On October 15, 2017, Plaintiff Borman filed suit in state court against Shamrock, Shamrock's employee Bobby Barrow and Fieldwood alleging negligence. The case was timely removed to federal court. Shamrock subsequently filed a Third-Party Complaint against Defendants, alleging that Linear is obligated to defend, indemnify, and provide insurance coverage to Shamrock and Mr. Barrow with respect to the claims asserted by Plaintiff Borman pursuant to the terms of the Linear/Fieldwood MSC. Shamrock asserted further that Shamrock and Mr. Barrow are entitled to additional insured status under the insurance policy issued by First Mercury to Linear.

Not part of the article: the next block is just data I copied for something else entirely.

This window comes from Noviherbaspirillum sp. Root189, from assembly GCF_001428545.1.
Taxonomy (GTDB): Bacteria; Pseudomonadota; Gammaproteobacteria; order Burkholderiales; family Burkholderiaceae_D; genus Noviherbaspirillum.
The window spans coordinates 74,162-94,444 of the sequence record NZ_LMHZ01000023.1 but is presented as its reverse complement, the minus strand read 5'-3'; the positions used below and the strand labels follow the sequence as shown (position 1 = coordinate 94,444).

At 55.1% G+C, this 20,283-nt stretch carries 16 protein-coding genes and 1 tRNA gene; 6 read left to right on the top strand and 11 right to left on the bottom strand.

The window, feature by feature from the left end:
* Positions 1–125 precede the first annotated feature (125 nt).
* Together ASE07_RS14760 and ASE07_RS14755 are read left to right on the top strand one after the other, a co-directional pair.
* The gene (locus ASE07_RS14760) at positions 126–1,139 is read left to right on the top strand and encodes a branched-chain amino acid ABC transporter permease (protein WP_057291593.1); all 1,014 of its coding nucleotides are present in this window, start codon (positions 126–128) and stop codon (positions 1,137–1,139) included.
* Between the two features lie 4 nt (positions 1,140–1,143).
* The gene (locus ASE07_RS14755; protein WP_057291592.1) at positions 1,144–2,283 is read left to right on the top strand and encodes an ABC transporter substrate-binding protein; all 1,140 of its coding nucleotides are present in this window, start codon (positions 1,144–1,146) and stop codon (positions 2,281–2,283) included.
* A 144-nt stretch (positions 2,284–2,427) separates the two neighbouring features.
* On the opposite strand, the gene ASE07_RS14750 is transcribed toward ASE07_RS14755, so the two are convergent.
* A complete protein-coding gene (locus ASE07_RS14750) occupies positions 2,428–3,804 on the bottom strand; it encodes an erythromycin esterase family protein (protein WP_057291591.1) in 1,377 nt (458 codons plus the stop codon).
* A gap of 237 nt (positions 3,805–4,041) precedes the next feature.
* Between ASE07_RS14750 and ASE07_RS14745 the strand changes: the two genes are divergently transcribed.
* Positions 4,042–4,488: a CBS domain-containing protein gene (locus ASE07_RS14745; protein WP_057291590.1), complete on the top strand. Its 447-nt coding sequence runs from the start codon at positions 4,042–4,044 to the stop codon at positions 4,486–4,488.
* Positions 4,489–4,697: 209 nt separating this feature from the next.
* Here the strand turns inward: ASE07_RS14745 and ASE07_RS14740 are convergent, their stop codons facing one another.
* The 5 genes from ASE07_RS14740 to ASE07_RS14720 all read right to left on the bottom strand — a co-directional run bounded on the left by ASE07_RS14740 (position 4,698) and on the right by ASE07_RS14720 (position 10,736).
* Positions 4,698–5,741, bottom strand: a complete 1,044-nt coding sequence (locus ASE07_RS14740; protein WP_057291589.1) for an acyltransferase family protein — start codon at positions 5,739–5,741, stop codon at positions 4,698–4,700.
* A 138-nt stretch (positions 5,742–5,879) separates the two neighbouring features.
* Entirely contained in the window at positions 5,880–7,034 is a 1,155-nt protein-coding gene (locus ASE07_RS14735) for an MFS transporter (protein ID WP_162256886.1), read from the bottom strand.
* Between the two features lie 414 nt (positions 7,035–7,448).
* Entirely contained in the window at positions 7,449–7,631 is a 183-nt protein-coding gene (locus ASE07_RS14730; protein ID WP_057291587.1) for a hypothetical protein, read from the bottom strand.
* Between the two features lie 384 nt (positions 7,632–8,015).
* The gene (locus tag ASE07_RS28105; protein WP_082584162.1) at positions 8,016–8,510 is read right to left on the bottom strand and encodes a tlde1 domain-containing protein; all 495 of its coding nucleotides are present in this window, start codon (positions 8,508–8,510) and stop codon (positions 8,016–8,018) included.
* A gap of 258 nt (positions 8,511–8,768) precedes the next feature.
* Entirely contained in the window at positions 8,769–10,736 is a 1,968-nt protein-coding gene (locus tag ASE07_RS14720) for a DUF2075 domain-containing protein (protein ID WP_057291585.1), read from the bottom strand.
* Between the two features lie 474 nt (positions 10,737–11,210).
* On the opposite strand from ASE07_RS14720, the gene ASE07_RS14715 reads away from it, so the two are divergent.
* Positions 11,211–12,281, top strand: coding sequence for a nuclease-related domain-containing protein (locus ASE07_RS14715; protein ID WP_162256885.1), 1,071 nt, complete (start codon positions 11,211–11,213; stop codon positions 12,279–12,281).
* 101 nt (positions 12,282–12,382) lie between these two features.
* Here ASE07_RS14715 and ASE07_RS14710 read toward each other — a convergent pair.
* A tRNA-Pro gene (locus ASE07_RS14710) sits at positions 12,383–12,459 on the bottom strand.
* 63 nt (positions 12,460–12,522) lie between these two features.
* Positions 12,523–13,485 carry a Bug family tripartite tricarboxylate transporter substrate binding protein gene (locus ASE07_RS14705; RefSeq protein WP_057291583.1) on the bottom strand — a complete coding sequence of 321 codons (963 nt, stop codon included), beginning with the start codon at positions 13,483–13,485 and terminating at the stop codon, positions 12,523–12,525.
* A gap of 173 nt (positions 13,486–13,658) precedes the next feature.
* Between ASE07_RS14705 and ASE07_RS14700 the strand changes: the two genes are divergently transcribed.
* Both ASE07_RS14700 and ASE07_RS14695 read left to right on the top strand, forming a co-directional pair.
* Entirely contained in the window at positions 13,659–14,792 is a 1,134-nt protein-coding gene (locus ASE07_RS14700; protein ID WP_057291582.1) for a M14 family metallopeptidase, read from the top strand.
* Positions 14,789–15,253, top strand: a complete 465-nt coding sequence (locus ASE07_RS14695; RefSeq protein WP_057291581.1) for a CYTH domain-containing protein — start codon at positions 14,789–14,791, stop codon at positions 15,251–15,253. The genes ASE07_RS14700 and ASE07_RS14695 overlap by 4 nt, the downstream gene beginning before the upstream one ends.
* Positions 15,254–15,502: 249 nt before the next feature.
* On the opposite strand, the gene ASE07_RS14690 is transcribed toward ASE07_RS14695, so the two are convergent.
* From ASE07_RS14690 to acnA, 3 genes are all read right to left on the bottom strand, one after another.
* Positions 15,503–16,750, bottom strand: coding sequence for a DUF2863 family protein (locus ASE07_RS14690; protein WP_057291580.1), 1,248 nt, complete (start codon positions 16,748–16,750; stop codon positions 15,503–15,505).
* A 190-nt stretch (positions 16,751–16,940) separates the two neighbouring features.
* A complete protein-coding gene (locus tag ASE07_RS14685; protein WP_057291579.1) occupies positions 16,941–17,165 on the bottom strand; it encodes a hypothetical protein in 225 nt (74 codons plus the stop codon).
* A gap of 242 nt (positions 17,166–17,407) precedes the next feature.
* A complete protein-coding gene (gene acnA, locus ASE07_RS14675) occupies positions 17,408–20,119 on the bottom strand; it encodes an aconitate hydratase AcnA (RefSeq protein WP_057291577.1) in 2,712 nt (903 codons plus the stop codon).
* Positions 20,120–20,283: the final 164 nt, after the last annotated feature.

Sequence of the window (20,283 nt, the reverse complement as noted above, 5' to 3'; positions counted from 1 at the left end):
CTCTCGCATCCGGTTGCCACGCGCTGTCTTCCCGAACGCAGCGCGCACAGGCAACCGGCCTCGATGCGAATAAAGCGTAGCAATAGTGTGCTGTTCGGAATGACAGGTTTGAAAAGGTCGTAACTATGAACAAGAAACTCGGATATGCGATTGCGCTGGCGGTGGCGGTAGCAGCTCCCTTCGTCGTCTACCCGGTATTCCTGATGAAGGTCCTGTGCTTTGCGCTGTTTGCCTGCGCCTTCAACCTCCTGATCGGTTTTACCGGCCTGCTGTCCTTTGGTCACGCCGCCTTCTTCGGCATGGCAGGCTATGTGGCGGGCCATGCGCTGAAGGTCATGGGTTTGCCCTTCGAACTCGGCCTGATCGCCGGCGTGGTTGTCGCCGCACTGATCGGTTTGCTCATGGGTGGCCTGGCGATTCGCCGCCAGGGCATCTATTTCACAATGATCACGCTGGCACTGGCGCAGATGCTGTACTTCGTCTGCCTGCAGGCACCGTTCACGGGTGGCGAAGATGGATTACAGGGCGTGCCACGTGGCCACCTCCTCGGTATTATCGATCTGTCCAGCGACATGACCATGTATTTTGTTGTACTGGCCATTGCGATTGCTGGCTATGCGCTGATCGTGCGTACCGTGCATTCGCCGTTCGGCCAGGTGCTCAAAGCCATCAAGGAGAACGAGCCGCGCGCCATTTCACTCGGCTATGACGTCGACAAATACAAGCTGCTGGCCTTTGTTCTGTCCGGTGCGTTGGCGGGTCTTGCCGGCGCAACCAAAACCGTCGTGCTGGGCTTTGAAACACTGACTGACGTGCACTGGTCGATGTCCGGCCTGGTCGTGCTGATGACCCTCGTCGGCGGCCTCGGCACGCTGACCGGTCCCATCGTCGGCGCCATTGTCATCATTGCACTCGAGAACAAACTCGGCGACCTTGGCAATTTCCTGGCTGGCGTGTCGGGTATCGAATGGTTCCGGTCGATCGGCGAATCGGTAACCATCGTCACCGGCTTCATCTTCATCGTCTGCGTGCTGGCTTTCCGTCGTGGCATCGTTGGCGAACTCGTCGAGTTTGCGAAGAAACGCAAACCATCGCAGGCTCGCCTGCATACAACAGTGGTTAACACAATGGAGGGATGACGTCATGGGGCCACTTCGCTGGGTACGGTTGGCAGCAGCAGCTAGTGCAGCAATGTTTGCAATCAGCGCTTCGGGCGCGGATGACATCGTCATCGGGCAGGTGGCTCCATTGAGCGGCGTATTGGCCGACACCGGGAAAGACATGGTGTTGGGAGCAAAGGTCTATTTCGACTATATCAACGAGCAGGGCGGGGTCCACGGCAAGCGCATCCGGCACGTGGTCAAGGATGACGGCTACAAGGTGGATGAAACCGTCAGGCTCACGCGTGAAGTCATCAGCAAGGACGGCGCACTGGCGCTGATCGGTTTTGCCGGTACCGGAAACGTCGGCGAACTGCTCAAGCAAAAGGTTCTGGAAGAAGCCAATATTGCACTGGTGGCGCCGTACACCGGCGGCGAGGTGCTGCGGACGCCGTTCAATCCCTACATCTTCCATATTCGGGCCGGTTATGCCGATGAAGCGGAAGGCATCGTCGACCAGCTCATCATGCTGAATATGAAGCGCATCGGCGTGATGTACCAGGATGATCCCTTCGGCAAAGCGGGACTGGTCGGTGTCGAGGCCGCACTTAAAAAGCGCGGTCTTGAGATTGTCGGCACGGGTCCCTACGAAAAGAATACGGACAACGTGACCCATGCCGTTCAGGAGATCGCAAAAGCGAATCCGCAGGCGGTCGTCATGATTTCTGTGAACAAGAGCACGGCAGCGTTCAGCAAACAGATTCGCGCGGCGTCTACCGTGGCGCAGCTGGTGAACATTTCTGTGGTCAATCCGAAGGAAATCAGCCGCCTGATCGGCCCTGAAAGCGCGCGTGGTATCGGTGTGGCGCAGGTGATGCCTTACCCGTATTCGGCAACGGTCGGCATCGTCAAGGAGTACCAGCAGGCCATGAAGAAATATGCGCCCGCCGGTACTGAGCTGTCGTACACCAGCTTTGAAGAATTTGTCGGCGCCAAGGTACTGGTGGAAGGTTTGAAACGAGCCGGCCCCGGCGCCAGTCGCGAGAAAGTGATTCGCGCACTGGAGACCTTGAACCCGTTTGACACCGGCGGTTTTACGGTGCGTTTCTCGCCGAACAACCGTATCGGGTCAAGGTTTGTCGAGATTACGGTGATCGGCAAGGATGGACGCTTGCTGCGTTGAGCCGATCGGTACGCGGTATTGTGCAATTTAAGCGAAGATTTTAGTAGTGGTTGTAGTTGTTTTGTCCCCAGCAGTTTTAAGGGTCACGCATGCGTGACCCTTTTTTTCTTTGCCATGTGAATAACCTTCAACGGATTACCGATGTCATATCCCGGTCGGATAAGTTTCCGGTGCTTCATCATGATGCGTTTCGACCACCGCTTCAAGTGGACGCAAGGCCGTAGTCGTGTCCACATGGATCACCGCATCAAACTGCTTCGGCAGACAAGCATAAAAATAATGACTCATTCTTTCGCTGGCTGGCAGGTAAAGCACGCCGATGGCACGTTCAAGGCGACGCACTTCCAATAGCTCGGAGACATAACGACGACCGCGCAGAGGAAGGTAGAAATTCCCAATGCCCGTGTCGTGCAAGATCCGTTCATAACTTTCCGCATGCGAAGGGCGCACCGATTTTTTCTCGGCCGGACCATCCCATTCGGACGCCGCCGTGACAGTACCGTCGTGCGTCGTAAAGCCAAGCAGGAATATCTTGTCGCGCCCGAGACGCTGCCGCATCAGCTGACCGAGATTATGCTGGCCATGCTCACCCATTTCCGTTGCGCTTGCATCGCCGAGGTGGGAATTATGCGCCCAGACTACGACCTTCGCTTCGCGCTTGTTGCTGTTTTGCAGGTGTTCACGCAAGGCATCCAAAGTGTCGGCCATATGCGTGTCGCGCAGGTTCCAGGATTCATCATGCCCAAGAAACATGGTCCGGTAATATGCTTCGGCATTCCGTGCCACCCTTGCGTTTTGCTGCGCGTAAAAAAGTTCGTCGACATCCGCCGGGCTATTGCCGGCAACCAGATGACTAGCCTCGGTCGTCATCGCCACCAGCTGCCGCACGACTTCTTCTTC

On May 11, 2018, Defendants filed a motion to dismiss Shamrock's Third-Party Complaint pursuant to Rule 12(b)(6), which Shamrock opposed. On February 19, 2019, the Court issued its Order & Reasons denying Defendants' Motion to Dismiss. (Rec. Doc. 41). On March 19, 2019 Plaintiff Borman dismissed his claims against Mr. Barrow. On August 13, 2019, Shamrock filed the instant Motion for Summary Judgment (“MSJ”) alleging that Defendants are obligated to defend and indemnify Shamrock from Plaintiff Borman's claims in the original suit. Defendants oppose the MSJ, arguing that it is premature and that there exists a genuine dispute of material fact as to whether Shamrock is an “invitee” according to the terms of the Linear MSC.

         LEGAL STANDARD